Green light for new Saudi shipyard as finance deal clinched

An engineer shows visitors a model of Saudi Aramco’s maritime yard in Ras al-Khair. (Reuters)
Updated 17 March 2018
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Green light for new Saudi shipyard as finance deal clinched

LONDON: A joint venture involving Saudi Aramco has kicked off construction work at a new shipyard on Saudi Arabia’s east coast, it was announced on Friday.

Consortium member Lamprell said in a statement that the JV, International Maritime Industries (IMI), started operations after reaching agreement for a loan from the Saudi Industrial Development Fund (SIDF).

SIDF agreed in principle last year to provide $1 billion in financing for the ambitious project.

IMI shareholders include UAE-based Lamprell, Aramco, National Shipping Co. of Saudi Arabia (Bahri) and South Korea’s Hyundai Heavy Industries Co.

An Aramco executive will be CEO of the project, which Aramco has previously said will cost about $5 billion.

Lamprell’s anticipated total equity contribution over the construction period is up to $140 million, Lamprell’s statement said.

The nearly 12 million square-meter facility is planned to have an annual capacity to manufacture four offshore rigs and over 40 vessels, including three Very Large Crude Carriers (VLCCs), and service over 260 maritime products.

The Lamprell statement said the deal was “for the establishment of a major maritime yard at the Ras Al-Khair site in eastern Saudi Arabia”.

It added that in relation to the shareholders’ agreement, all conditions had now been completed, meaning that IMI could formally commence business.
An important condition was the entry by IMI into the loan agreement with the proposed government lender, SIDF.

“In addition to the previously mentioned offtake agreements and significant investment made by the Saudi government in the facility’s infrastructure, the loan agreement is expected be a cornerstone for the success of the IMI yard,” said Lamprell.

It added: “The construction process at the site is underway with dredging and associated activities in progress. The partners have made significant progress in creating the business infrastructure, including the management organization, the internal governance structure and the detailed business plan.”

Work at the site began after the first capital contribution by each partner in accordance with their pro rata share and in line with the original drawdown schedule. Lamprell’s first tranche amounted to $20 million which was invested in 2017, and would be used to pay for initial start-up costs of the business including staff hire and long lead item procurement.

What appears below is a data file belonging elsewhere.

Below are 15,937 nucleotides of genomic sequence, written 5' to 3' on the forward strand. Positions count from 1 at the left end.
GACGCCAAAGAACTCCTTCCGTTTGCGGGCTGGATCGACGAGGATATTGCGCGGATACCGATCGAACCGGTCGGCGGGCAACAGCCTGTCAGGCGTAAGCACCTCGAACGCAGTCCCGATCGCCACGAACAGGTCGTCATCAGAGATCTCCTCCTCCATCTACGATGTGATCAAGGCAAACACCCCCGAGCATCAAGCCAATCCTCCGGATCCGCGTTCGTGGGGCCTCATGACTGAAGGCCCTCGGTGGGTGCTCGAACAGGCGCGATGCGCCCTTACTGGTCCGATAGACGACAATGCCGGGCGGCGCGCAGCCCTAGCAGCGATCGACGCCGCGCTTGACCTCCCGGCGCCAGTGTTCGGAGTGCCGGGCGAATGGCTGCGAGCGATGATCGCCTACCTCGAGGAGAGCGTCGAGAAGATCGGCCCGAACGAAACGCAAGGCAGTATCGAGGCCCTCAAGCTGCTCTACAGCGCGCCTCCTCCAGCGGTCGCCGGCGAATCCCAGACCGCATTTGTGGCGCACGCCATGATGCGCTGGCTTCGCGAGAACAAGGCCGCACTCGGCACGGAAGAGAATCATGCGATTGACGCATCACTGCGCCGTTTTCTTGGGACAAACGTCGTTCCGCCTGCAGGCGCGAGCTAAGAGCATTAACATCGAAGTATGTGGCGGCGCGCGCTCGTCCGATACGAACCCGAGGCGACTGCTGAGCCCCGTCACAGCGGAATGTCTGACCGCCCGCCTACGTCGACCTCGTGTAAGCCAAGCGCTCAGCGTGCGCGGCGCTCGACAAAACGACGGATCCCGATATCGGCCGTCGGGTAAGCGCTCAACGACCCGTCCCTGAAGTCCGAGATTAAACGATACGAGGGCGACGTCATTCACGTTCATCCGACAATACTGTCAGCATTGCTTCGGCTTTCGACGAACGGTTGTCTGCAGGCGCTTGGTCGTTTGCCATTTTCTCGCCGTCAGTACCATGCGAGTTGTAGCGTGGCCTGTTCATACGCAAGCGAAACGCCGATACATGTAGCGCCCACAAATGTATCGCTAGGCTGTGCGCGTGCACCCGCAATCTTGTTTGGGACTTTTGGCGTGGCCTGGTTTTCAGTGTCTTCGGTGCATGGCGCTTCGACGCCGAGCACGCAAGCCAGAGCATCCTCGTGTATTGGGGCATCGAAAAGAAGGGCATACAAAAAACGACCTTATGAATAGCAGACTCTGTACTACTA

Linked to one of the offtake agreements, ARO Drilling would order 20 jackup rigs from the IMI yard over the next ten years. Significant component parts of the first two rigs were expected to be subcontracted to Lamprell’s UAE facilities.

Christopher McDonald, Lamprell CEO, said: “We have been working closely with our partners on the establishment of the IMI business over the past few months and we are very pleased to see such tangible progress toward the operational phase, now that the conditions under the shareholders’ agreement have been completed.”

McDonald said that IMI had the capability of becoming a leading regional and global service provider to the rig and vessel markets.
He welcomed the selection of new LJ43 jackup rig designed with GustoMSC for rigs under the offtake agreement.

“This will further strengthen Lamprell’s position in our traditional markets,” said McDonald.


Sri Lanka calls for global coalition to tackle rising dollar

Updated 23 October 2018
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Sri Lanka calls for global coalition to tackle rising dollar

  • The island’s currency bottomed out at a record-low 174.12 rupees to the dollar
  • The rupee has shed more than 12 percent of its value this year and Sri Lanka fears it could slide further

COLOMBO: Sri Lanka on Tuesday called for a “coalition of the willing” to help stabilize free-falling emerging market currencies around the globe, as the beleaguered rupee slumped to fresh lows.
The island’s currency bottomed out at a record-low 174.12 rupees to the dollar, resisting a slew of measures by policymakers to arrest its steady decline.
The rupee has shed more than 12 percent of its value this year and Sri Lanka fears it could slide further as US sanctions squeeze Iran, the island’s chief source of oil.
A stronger dollar has made it difficult for emerging markets to repay debts and battered global currencies from Turkey to India and Argentina.
Finance Minister Mangala Samaraweera invited those nations experiencing currency crises to visit Colombo and hash out a strategy.
“The rise of the dollar is having a serious impact on our currencies. We are not the only one affected,” he told reporters in the Sri Lankan capital.
“I want to build a coalition of the willing to deal with this problem. I don’t see the global situation improving any time soon.”
Washington pulled out of a landmark 2015 nuclear deal with Iran in May and has been reimposing punishing sanctions on the Islamic republic, targeting in particular its financial system.
Iran not only supplies Sri Lanka with most of its oil, but is one of its chief buyers of the island’s celebrated tea.
Samaraweera has warned that blockading Iran will have ripple on effects on Sri Lanka, which has been unable to stop the rupee from nose diving.
Last month, Colombo curbed its state institutions and public servants from importing cars to reduce the outflow of foreign capital.
Banks were also ordered to restrict lending for purchasing overseas and consumer goods, but the rupee has continued its decline.
In August, the government substantially increased taxes on small cars to discourage imports, but officials said there was still pressure on foreign exchange reserves to finance big-ticket imports.